Aymara-Inca mythology

The Mythology Aymara-Inca include the following South American peoples and empires: Aymara, Inca Empire, Tahuanottinsuyu, Tahuantinsuyo, Quechua

THE'aymara (or sometimes aimara) is a vernacular language that has replaced many others such as Bolivia's Uru or Uchhumataqu.

According to Rodolfo Cerrón-Palomino, one of the main specialists of these two languages, it is not Quechua, but indeed Aymara which was the official language of the Inca Empire, contrary to a widespread belief..

The varieties of aymara form a linguistic subfamily with the varieties of Quechua.

THE'Inca Empire (called Tahuantinsuyu, Tahuantinsuyo Where Tawantin Suyu in Quechua, meaning "four in one" or "the whole of the four parts") was, from the XVe in the XVIe century, one of the states of Andean civilization and the largest empire in pre-Columbian America.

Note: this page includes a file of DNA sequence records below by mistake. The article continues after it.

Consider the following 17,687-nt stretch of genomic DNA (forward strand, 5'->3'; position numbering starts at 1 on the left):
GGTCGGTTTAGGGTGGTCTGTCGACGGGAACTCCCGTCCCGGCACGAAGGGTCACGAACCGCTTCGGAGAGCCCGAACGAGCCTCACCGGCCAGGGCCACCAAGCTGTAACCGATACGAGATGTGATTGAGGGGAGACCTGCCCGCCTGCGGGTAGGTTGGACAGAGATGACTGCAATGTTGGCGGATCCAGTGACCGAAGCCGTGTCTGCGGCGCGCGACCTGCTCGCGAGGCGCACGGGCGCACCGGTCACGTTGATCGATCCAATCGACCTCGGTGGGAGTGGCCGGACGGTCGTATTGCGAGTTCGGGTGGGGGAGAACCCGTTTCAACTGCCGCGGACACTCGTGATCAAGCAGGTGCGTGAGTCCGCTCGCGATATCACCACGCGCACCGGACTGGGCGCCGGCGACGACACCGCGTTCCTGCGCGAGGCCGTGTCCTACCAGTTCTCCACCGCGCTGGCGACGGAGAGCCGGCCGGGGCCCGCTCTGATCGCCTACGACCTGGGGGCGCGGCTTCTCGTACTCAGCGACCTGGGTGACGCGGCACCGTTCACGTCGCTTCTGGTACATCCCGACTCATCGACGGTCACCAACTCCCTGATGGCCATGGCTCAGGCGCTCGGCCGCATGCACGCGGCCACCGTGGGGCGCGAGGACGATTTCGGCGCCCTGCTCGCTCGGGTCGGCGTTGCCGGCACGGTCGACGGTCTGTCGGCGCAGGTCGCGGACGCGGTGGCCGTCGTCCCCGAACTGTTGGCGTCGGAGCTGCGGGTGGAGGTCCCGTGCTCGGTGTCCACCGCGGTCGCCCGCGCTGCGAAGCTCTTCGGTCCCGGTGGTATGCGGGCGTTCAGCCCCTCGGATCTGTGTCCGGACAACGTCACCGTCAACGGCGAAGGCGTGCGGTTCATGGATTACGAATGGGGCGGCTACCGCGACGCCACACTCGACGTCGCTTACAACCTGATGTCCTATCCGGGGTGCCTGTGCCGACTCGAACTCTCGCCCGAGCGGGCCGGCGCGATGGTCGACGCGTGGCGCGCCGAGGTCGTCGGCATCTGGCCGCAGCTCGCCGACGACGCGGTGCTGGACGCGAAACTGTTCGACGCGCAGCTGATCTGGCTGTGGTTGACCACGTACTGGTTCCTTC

Its territory has in fact extended, to its maximum extent, over nearly 4,500 km in length, from the southwest of present-day Colombia (the Ancasmayo valley, and even for a while to the Río Patía, region of San Juan de Pasto), in the north, to the middle of present-day Chile (in the Río Maule), in the south, and comprising almost all of the current territories of Peru and Ecuador, as well as a significant part of Bolivia, Chile, and significant of Northwest Argentina, over an area more than three times that of France today.

Heir to pre-existing Andean civilizations, it was linked by an important network of roads of approximately 22,500 to 38,600 kilometers converging on its capital, Cuzco.

Aymara-Inca mythology

Aymara-Inca mythology (texts)